“While there is still a very long way to go, companies are realising that people want to see themselves using their products and that includes people with disabilities,” she says. “Growing up I did not see anyone at all who looked like me, in the fashion industry but also just in general life. I felt like I was the only one in the whole world who was born like me and felt very alone. That was the driving factor that inspired me to become a model. The feelings I had made me want to never let anyone else feel that way.”

Tommy Hilfiger - Courtesy of Tommy Hilfiger© Provided by The Telegraph Tommy Hilfiger – Courtesy of Tommy Hilfiger

James Marshall-Baquedano, who founded the Prince’s Trust-backed British modelling agency Able Model Management, says that of the 13.9 million people who live with a disability in the UK, a recent study showed 66% said they felt ignored by the fashion industry.

“We aim to bridge the gap between community and industry, by increasing visibility and representation whilst also educating and rewriting the world of fashion,” he says of his company’s mission to get more work bookings for differently abled fashion models.

“Currently, the opportunities for able-bodied models are everywhere. When it comes to finding work for our models we are either contacted by companies who are looking to work more inclusively but need some guidance, or we will reach out to companies, suggesting they plan a shoot using our models.”

Seeing oneself reflected in advertising, Marshall-Baquedano says, is an essential route to greater self confidence and could even boost general awareness and employment opportunities for all people with disabilities or additional needs.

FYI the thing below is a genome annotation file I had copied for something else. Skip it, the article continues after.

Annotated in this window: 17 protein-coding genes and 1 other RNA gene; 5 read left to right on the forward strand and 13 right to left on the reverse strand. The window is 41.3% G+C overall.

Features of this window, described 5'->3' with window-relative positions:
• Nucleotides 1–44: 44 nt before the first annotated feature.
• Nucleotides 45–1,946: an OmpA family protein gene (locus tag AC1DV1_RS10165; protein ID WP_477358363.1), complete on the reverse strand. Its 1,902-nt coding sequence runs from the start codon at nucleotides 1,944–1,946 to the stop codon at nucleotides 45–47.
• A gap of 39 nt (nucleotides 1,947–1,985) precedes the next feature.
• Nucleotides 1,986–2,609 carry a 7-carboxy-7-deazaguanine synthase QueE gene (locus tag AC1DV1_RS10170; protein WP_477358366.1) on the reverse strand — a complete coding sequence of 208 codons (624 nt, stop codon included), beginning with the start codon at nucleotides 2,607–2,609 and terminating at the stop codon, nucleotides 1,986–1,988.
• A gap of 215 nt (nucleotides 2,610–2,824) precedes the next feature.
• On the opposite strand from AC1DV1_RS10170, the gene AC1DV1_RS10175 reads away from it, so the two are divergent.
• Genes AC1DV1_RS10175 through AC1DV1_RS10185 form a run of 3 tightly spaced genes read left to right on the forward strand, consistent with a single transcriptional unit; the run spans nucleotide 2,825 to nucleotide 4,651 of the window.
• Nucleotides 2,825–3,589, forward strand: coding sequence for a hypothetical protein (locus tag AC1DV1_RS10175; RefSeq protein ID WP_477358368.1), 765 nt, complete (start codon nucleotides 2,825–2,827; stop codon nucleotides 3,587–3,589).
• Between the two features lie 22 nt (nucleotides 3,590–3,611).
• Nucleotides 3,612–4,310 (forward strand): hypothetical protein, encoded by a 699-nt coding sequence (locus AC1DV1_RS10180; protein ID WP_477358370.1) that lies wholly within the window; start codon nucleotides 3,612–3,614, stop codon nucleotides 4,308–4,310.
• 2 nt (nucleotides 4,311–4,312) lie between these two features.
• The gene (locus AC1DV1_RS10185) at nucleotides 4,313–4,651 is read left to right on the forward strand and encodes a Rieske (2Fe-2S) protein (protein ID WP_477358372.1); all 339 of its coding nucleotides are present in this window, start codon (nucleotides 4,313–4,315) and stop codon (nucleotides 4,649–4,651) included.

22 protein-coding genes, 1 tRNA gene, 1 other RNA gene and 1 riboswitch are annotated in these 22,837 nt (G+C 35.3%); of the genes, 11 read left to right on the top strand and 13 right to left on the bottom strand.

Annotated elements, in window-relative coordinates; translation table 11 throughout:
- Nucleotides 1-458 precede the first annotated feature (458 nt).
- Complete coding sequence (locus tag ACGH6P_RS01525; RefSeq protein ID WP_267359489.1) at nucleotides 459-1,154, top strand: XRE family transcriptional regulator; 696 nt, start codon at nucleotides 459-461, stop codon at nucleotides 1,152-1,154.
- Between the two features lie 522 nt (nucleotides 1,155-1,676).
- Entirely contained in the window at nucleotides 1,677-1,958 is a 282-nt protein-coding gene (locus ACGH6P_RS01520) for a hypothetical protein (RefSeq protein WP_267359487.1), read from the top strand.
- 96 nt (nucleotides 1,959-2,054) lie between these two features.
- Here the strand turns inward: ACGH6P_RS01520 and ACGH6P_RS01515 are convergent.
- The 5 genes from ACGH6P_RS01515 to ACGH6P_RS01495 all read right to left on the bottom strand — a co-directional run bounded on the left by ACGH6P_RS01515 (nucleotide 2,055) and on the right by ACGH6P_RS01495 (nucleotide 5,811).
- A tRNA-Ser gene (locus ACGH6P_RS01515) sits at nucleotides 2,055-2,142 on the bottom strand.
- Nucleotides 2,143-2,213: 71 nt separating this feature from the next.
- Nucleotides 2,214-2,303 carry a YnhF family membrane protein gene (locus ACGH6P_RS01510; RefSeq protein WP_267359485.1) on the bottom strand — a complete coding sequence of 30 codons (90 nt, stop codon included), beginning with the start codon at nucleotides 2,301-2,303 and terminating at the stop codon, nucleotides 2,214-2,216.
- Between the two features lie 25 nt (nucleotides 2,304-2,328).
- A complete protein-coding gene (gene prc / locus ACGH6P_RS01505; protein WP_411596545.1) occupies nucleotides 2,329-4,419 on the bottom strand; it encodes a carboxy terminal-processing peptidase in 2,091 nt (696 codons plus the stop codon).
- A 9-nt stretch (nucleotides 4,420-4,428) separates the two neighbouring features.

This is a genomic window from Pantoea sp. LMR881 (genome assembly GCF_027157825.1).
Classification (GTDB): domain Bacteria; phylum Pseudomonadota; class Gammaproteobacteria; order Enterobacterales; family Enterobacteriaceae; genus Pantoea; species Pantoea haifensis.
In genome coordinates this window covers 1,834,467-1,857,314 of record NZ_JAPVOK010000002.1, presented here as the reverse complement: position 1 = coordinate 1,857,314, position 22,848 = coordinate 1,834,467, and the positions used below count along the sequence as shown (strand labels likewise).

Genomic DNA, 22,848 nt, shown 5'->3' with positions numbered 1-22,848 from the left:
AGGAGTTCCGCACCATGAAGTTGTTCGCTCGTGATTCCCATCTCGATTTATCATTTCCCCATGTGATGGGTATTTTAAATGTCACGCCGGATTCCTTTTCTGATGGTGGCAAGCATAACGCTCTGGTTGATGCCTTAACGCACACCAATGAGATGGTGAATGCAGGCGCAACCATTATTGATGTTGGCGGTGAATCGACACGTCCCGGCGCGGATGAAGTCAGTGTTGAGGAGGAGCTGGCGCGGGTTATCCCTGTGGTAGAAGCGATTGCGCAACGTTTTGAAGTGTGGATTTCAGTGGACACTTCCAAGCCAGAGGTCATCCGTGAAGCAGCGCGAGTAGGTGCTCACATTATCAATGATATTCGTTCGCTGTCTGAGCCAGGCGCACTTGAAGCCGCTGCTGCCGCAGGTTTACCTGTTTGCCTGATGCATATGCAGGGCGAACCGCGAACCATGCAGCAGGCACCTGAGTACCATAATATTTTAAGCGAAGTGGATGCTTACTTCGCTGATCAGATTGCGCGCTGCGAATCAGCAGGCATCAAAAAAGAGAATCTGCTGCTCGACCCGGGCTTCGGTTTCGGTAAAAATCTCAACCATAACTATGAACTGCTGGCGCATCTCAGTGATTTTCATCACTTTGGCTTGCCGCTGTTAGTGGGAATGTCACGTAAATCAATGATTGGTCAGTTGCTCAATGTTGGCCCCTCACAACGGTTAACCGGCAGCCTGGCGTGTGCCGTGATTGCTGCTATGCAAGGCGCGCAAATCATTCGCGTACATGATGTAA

“We all wear clothes, right?” he reasons. “If you are overlooked by an industry that represents everybody else, you can begin to think you may be the problem. The use of photography can truly change perspectives. It can build confidence, motivation and a determination that everyone has a right to.”

Tommy Hilfiger - Courtesy of Tommy Hilfiger© Provided by The Telegraph Tommy Hilfiger – Courtesy of Tommy Hilfiger

Hilfiger’s designer collection is the first of its kind, and as a billionaire businessman he is no stranger to launching industry-changing ideas. In this instance, though, he would be more than happy for other fashion companies to copy his lead.

“I wish other companies would do it,” he says matter of factly.

The ultimate goal, he says, is for “people to feel good about themselves” when wearing designer clothing. “Part of that is also making the clothes affordable. I don’t agree with a lot of designers’ philosophy in overpricing clothes, I believe in making them accessible and affordable so everyone can wear them.” Prices for the adult range start at £25, with childrenswear at £16.

When it comes to who he chooses to cast in all of his fashion campaigns these days, Hilfiger says he’s “looking for everybody.”

“I like to think that we are of all ages, all sizes, all colours, all backgrounds. I don’t think we should pick and choose from a lens that is obsolete. We’re not narrowing into what the fashion world might deem appropriate – that’s antiquated thinking.”